The plug is a project hieroglyph which was like, if you've seen that. I've heard of that. I haven't read it yet. Why don't you just say what's about, oh, it was a, it's a collection of short science fiction of short, optimistic science fiction stories. That was a collaboration between, I believe Arizona state university and Neal Stephenson.

And like the, the opening story that I love is by Neil Stevenson. And it just talks about like, well, what if we built just like a, a mile high tower that we use that like we've launched rockets out. Like, why not? Right? Like, like you could just, it's like, you don't need a space elevator. You seem like a really, really tall tower.

And it's like, there's nothing, we wouldn't actually need to invent new technologies per se. Like we wouldn't need to like discover new scientific principles to do this. It would just take a lot of [00:38:00] engineering and a lot of resources. Yeah. Yeah. And there's a similar concept in Hall's book called the space pier, which you can look up.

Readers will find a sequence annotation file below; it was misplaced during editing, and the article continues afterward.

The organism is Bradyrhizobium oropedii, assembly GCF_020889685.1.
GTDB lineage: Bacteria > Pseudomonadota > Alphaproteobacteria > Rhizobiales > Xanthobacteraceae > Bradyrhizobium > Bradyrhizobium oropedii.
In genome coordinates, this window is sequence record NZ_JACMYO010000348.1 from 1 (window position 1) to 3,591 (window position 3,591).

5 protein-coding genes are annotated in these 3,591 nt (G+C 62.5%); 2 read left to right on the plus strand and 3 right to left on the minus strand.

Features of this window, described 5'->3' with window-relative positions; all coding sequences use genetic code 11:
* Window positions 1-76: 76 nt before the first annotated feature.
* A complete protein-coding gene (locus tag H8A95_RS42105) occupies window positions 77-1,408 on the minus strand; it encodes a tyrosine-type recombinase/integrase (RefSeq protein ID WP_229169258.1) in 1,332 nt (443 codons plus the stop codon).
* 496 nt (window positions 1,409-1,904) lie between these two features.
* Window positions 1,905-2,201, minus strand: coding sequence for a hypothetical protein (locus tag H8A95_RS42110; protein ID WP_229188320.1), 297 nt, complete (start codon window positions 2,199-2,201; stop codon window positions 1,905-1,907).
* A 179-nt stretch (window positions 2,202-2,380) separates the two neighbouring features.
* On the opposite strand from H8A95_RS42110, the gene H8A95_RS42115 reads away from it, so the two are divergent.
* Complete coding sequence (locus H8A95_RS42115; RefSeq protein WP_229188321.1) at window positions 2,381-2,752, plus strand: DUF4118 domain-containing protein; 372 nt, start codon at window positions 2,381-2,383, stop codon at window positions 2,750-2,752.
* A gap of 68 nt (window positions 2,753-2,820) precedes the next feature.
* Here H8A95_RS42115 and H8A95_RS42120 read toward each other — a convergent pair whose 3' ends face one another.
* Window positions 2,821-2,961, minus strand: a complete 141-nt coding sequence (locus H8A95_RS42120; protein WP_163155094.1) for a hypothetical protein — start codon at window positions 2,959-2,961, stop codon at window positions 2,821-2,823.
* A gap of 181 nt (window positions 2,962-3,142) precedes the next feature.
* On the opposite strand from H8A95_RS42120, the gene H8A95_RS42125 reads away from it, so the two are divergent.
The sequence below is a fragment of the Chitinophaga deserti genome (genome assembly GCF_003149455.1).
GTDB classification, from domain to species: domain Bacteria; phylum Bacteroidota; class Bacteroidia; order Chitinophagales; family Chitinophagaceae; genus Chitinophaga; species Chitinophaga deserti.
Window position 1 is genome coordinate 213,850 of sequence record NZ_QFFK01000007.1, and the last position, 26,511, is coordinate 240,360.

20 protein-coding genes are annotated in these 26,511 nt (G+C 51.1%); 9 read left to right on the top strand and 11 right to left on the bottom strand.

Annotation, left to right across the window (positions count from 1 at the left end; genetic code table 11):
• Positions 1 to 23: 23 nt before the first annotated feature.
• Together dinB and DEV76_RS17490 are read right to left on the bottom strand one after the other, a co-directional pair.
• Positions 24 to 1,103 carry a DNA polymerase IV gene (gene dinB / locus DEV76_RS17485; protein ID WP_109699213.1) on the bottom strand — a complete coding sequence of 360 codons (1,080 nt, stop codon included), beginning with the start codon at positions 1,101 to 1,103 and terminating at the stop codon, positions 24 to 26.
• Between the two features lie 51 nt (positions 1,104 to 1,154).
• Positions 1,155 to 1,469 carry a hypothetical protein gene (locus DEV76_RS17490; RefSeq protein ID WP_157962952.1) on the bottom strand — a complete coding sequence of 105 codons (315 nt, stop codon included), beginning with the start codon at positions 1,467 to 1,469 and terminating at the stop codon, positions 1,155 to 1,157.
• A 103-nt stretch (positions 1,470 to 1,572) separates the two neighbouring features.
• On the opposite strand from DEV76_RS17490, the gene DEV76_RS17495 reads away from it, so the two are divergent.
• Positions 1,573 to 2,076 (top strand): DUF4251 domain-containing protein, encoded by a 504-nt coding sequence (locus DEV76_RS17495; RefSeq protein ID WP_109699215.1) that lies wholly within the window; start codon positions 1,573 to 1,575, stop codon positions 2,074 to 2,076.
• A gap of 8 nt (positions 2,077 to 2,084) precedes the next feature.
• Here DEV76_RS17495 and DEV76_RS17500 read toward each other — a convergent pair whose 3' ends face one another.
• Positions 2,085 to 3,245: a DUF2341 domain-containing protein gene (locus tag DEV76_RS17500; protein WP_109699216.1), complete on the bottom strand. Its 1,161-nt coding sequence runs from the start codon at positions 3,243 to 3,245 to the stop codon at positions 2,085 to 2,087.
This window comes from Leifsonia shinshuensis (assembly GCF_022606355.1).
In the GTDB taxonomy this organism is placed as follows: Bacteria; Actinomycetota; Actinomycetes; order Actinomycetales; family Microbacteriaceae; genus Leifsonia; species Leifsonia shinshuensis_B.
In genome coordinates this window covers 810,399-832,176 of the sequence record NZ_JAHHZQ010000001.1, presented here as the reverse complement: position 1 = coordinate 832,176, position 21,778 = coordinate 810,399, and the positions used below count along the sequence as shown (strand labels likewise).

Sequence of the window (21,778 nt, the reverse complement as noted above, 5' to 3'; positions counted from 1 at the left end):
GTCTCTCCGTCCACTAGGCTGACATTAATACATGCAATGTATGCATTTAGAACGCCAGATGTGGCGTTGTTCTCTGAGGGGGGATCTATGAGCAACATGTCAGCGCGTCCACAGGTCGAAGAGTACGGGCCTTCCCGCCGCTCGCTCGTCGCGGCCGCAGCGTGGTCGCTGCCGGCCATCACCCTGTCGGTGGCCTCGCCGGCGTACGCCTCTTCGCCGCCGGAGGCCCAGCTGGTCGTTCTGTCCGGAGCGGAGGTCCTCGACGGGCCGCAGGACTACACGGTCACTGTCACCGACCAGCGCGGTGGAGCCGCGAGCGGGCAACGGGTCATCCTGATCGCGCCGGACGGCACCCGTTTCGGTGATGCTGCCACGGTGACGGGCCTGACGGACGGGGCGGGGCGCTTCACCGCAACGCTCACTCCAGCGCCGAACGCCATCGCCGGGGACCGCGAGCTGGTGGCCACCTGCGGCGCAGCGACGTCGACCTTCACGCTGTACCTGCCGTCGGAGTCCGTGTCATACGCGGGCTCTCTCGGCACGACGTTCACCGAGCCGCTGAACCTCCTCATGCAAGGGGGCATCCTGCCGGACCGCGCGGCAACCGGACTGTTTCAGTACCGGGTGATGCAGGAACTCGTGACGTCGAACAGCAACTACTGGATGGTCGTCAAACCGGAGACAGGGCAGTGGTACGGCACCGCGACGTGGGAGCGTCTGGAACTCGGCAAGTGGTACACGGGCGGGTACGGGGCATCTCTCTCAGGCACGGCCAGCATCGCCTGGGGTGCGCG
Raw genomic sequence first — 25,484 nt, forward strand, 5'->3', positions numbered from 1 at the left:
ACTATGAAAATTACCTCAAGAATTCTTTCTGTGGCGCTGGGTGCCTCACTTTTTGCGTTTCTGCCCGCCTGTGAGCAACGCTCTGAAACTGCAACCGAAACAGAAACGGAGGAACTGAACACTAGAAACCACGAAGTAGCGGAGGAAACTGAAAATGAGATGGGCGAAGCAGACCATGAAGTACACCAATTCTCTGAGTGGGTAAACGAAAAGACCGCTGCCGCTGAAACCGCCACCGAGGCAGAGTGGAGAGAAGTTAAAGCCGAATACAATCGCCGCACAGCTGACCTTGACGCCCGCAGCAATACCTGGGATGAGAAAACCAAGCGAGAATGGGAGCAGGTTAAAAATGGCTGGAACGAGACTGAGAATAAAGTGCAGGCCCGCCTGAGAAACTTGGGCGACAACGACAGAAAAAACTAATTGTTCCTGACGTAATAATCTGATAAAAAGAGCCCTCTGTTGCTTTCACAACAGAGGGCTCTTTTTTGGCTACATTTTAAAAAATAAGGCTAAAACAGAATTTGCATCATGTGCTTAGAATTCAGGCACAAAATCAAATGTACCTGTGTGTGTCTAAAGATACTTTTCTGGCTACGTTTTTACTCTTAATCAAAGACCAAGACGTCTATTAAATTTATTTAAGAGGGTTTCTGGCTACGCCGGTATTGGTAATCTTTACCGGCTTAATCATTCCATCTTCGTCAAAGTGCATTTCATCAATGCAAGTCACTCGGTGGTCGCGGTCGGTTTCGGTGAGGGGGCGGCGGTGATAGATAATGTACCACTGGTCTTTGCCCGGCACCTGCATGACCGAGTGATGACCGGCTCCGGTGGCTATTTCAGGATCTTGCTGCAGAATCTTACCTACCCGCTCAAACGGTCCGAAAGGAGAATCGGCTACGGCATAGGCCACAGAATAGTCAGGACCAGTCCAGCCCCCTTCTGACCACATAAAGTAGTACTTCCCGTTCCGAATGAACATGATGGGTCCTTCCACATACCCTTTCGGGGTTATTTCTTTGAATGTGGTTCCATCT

That's also on, on his website. It does require like discovering new things. Right? Cause the space depends on like being able to build things out of them assignments. The, the space tower just like involves a lot of steel like a lot of steel. So, so you've touched a little bit actually on, this is a good segue into, I've been talking about.

But then like, beyond that, you know, the same, the basic ideas need to get out in every medium and format. Right. So, you know, I also do a lot on Twitter. We need, we need people who are good at like every social media channel. You know, I'm, I'm much better at Twitter than I am at Instagram or tech talks.

So, you know, we need people kind of on those channels as well. We need, you know, we need video, we need podcasts. We need just sort of like every, every format platform me. These ideas need to get out there. And then ultimately you know, they need to get out there through all the institutions of society.

Right. We need more journalists who sort of understand the history on the promise of [00:39:00] technology and use that as context for their work. We need more educators, both at the K-12 level and at university who are going to incorporate this into the. And I've already gotten started on that by creating a high school level course in the history of technology, which is currently being taught through a private high school, the academy of thought and industry we need you know, it needs to get out there in documentaries, right?